Kristina Burow came to UC Berkeley as a teenager from Minnesota with a vague idea about what she wanted in life, other than to become a champion collegiate swimmer.
She ended up finding her purpose in both chemistry and business. Operating at the nexus of those two fields, at just 36, Burow has assembled a portfolio of venture-backed biotech and cleantech startups over the past five years with potential to shake up more than one industry.
Burow, a partner with Arch Venture Partners at its office in San Francisco’s Mission Bay district, was one of the key people I had to meet before we launched Xconomy San Francisco last month. Her fingerprints are all over some of the most innovative “big idea” startups that we’ve been covering for the past two years all over the country. The group includes Sapphire Energy, the San Diego-based developer of algae biofuels; Cambridge, MA-based Lycera, the developer of oral pills for autoimmune diseases; and San Diego-based Receptos, a company offering new high-res images of hard drug targets. Her latest big idea, featured recently in the New York Times, is new San Francisco startup Siluria Technologies, which is seeking to convert natural gas into the world’s most common chemical commodity used in plastics.
None of these companies, or a number of others that Burow has been involved with since she joined Arch in 2004, has fulfilled their billion-dollar potential just yet. But they all show a willingness to get in early on big ideas, and they all still have big potential.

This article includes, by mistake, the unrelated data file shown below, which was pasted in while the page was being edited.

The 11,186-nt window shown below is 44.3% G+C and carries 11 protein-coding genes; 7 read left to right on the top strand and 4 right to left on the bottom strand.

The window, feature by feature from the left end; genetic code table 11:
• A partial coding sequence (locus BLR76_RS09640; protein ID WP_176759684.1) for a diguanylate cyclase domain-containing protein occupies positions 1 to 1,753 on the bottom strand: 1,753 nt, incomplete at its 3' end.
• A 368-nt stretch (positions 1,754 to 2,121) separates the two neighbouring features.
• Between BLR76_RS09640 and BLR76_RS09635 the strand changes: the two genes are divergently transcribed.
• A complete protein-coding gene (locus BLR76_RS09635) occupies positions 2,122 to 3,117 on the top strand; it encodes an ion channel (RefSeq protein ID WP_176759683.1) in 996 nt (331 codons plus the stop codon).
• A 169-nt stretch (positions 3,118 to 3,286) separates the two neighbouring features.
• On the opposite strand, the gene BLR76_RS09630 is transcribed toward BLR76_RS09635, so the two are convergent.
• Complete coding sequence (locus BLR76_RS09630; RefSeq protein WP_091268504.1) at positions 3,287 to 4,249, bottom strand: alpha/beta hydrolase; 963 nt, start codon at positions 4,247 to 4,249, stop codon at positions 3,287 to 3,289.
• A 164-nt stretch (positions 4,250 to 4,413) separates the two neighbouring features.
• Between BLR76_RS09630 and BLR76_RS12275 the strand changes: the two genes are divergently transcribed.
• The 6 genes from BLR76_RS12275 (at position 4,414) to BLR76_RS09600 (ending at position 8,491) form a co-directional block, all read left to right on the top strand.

“I expect great things from Kristina. I expect her to create a lot of billion-dollar companies,” says Robert Nelsen, a managing director with Arch Venture Partners in Seattle. “I see her being one of the people running Arch in the future.”
Carl Weissman, a managing director with OVP Venture Partners in Kirkland, WA, who managed Burow briefly when she was an intern at Accelerator in Seattle, has been watching her progress ever since. “Her career has been on a rocket path,” Weissman says. “She is driven and focused.” Camille Samuels of Versant Ventures adds: “Kristina is often ‘there’ months before other VCs see the opportunity.”
So who is Kristina Burow, and how did she get on this fast track?
Her story begins in Minneapolis, where she grew up. Her father was an architect, and her mother a registered nurse. Kristina and her younger sister attended public schools. Kristina was a high-achiever, an A-student and top-ranked swimmer who attracted scholarship offers from a number of Division-1 colleges, including UC Berkeley.
She fell for Berkeley, for its combination of a great swimming program, and a wide variety of great programs to choose from. As a high schooler, she had toyed with the idea of studying geology, but wasn’t really sure what to major in.
When she first arrived at Berkeley in the early 1990s, it was a bit overwhelming. “I got to Berkeley and realized, my lab partner was from Andover. It was pretty clear that even though I was an A student in high school, I was underprepared,” Burow says. “You learn to catch up.”
Second semester of freshman year, she fell in love. With organic chemistry. Something … Next Page »